Woman looking at sanitary food label

31 August 2021

Trase launches beef app to empower consumers in Brazil

Woman looking at sanitary food label // Marcio Isensee e Sá

Trase has launched a new smartphone app that informs supermarket customers in Brazil about the environmental and social performance of the meat products that they purchase.

Called Do Pasto ao Prato , meaning “From Pasture to Plate”, the app aims to address one of the biggest challenges in the food sector – the lack of transparency of food supply chains.

Some companies in Brazil’s livestock sector are linked to impacts including deforestation, human rights abuses, and poor animal welfare and hygiene standards. For example, the Brazilian cattle sector is the leading driver of tropical deforestation worldwide, and is estimated to account for a fifth of all commodity-related deforestation across the tropics.

Informing customer choice

Food retailers in Brazil provide little or no information on where the meat they sell comes from, creating a barrier for customers who want to support progress towards sustainable and ethical farming.

Trase developed the app in partnership with investigative journalists Repórter Brasil and the Belgian university, UCLouvain. The app is currently in a test phase and feedback is being sought from civil society groups and businesses across the sector. It is currently limited to beef, but there are plans to include chicken and pork. An Android version is free to download with an iOS version to be published shortly.

To use the app when shopping, a customer enters the code listed on the sanitary label commonly found on beef products and then they select the retail outlet where the product is bought. The app shows which company produced the meat and what its environmental and social performance score is according to four indicators: (1) deforestation and (2) fires in the areas supplying cattle to each slaughterhouse; (3) the fines paid by each slaughterhouse for sanitary breaches and poor animal welfare; and (4) the cases of forced labour among the slaughterhouse’s suppliers. These indicators are all based on official statistics, made accessible through the app.

“Currently, when people go to the supermarket and pick a product, the only information they have is the branding and the price,” said Dr Erasmus zu Ermgassen, a Trase researcher based at UCLouvain. “Price is clearly important – we’re currently in a moment where many families in Brazil are really struggling – but it isn’t everything.”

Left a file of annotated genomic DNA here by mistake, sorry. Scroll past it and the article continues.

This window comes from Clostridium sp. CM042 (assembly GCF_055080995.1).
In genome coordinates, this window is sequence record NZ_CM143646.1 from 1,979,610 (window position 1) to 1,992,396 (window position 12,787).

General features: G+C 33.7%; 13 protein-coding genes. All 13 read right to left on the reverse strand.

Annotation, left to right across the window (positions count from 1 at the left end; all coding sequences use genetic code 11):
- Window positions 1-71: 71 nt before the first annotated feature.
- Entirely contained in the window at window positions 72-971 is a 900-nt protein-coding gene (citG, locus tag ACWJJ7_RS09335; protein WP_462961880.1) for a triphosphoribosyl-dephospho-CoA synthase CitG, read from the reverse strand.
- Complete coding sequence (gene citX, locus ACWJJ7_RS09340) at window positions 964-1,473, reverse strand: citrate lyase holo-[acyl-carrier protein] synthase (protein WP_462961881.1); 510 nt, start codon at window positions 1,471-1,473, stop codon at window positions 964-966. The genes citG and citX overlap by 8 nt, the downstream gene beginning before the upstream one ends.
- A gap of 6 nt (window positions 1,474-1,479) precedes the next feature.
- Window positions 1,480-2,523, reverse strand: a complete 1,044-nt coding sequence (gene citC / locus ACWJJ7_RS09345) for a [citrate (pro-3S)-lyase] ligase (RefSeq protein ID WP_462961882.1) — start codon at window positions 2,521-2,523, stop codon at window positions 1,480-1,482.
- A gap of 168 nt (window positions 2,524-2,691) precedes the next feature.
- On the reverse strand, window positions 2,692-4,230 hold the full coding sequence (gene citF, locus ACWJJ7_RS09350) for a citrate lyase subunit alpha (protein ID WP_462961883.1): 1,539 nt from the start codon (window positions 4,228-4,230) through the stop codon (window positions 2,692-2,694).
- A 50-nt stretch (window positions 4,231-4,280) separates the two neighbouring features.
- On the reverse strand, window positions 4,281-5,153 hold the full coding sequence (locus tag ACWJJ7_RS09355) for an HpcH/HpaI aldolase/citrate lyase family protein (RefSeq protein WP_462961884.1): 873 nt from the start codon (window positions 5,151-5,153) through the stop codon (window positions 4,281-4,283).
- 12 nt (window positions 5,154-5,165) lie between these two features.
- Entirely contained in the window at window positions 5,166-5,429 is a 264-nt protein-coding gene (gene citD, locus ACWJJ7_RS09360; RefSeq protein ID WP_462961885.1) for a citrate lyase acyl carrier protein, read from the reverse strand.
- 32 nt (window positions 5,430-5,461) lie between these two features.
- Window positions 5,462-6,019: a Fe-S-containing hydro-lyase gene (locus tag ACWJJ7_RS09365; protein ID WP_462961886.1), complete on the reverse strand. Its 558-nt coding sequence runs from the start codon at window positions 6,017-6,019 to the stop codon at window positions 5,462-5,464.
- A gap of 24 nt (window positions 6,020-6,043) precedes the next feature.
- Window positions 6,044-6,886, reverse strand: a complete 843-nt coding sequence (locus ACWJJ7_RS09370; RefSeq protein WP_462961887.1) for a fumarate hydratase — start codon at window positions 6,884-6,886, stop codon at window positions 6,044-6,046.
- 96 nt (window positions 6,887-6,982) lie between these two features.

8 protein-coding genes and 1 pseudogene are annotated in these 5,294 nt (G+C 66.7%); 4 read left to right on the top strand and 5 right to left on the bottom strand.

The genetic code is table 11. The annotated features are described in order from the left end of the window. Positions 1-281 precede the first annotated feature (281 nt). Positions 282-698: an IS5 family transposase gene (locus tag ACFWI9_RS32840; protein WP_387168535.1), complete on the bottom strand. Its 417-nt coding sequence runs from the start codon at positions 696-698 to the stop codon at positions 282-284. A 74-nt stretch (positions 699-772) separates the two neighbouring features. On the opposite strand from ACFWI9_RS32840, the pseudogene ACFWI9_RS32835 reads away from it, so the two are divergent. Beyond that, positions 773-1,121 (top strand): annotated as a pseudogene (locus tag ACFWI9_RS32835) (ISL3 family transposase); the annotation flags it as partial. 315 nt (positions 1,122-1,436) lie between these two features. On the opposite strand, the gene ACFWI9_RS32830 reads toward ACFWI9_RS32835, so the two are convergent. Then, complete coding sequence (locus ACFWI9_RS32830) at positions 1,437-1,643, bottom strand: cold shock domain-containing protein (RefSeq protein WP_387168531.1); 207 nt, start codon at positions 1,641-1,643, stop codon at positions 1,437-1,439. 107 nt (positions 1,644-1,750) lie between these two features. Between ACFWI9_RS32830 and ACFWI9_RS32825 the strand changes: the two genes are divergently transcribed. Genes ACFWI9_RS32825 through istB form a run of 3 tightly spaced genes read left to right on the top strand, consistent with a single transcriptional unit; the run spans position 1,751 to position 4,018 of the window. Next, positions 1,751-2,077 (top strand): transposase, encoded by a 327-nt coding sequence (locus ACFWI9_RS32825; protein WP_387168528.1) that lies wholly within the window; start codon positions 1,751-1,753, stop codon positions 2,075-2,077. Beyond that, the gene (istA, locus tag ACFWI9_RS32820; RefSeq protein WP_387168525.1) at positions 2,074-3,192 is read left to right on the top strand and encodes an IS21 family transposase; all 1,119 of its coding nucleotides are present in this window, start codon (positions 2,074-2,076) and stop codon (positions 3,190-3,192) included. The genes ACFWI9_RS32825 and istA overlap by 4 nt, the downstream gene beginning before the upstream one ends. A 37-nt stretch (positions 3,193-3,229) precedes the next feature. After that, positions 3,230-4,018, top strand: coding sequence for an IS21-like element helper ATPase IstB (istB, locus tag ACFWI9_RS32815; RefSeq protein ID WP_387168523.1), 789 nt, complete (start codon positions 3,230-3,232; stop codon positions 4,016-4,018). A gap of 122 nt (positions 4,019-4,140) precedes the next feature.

“Consumers want to know more,” he added. “They want to know if products are aligned with their values, if they’re sustainable or not, or come from a company with a bad track record on food safety or animal welfare. The app helps shoppers make informed choices – they can scan multiple products, compare their scores on the issues that matter to them, and then vote with their wallet.”

Do Pasta ao Prato screenshot

Do Pasta ao Prato screenshot

Filling the domestic data gap

The app will help Trase shine a light onto another important issue where there is a lack of information – the links between domestic meat consumption in Brazil and sustainability impacts.

Trase provides the world’s most comprehensive database on deforestation risk associated with exports of commodities such as beef and soy from producer countries including Brazil. But only around 30% of commodity production is traded internationally.

The app provides a citizen science approach – engaging the general public – to increase transparency in the supply chains of meat products in Brazil, from origin to point of sale. The information – freely available on the Do Pasto ao Prato website – will become a key resource for civil society and businesses to engage around the challenge of sustainable procurement and retail.

“The app not only raises awareness of the conditions in which meat is produced, but it also creates an unprecedented database that connects slaughterhouses to retail markets, shining a light on a previously unknown link in the supply chain,” said Dr Vivian Ribeiro, Trase indicators lead at the Stockholm Environment Institute.

“With this information, retailers can move towards better practices by bringing more sustainable products to the supermarket shelves,” she added. “This database can also be used by other stakeholders such as civil society groups, companies and universities to propose strategies on how to increase sustainability in the sector.”